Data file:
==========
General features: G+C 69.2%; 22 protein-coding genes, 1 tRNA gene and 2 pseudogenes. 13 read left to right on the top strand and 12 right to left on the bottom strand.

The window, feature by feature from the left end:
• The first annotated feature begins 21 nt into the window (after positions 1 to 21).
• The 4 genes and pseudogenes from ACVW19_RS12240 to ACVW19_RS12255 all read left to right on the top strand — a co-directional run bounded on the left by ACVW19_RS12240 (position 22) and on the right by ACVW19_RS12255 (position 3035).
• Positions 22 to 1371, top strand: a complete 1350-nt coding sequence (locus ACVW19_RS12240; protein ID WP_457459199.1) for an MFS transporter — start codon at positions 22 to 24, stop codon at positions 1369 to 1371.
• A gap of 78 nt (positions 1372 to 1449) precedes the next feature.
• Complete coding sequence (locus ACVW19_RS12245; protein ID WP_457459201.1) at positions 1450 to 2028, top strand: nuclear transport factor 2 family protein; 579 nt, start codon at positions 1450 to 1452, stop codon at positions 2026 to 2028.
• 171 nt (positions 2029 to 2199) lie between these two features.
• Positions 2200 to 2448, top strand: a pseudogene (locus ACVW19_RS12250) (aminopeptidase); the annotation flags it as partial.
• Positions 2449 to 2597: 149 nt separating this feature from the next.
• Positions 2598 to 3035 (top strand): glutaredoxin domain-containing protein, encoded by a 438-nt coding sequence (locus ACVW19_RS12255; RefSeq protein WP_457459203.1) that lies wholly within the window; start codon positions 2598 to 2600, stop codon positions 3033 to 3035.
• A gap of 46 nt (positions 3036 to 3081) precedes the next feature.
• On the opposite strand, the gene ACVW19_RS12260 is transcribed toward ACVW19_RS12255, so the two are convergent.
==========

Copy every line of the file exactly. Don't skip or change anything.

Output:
General features: G+C 69.2%; 22 protein-coding genes, 1 tRNA gene and 2 pseudogenes. 13 read left to right on the top strand and 12 right to left on the bottom strand.

The window, feature by feature from the left end:
• The first annotated feature begins 21 nt into the window (after positions 1 to 21).
• The 4 genes and pseudogenes from ACVW19_RS12240 to ACVW19_RS12255 all read left to right on the top strand — a co-directional run bounded on the left by ACVW19_RS12240 (position 22) and on the right by ACVW19_RS12255 (position 3035).
• Positions 22 to 1371, top strand: a complete 1350-nt coding sequence (locus ACVW19_RS12240; protein ID WP_457459199.1) for an MFS transporter — start codon at positions 22 to 24, stop codon at positions 1369 to 1371.
• A gap of 78 nt (positions 1372 to 1449) precedes the next feature.
• Complete coding sequence (locus ACVW19_RS12245; protein ID WP_457459201.1) at positions 1450 to 2028, top strand: nuclear transport factor 2 family protein; 579 nt, start codon at positions 1450 to 1452, stop codon at positions 2026 to 2028.
• 171 nt (positions 2029 to 2199) lie between these two features.
• Positions 2200 to 2448, top strand: a pseudogene (locus ACVW19_RS12250) (aminopeptidase); the annotation flags it as partial.
• Positions 2449 to 2597: 149 nt separating this feature from the next.
• Positions 2598 to 3035 (top strand): glutaredoxin domain-containing protein, encoded by a 438-nt coding sequence (locus ACVW19_RS12255; RefSeq protein WP_457459203.1) that lies wholly within the window; start codon positions 2598 to 2600, stop codon positions 3033 to 3035.
• A gap of 46 nt (positions 3036 to 3081) precedes the next feature.
• On the opposite strand, the gene ACVW19_RS12260 is transcribed toward ACVW19_RS12255, so the two are convergent.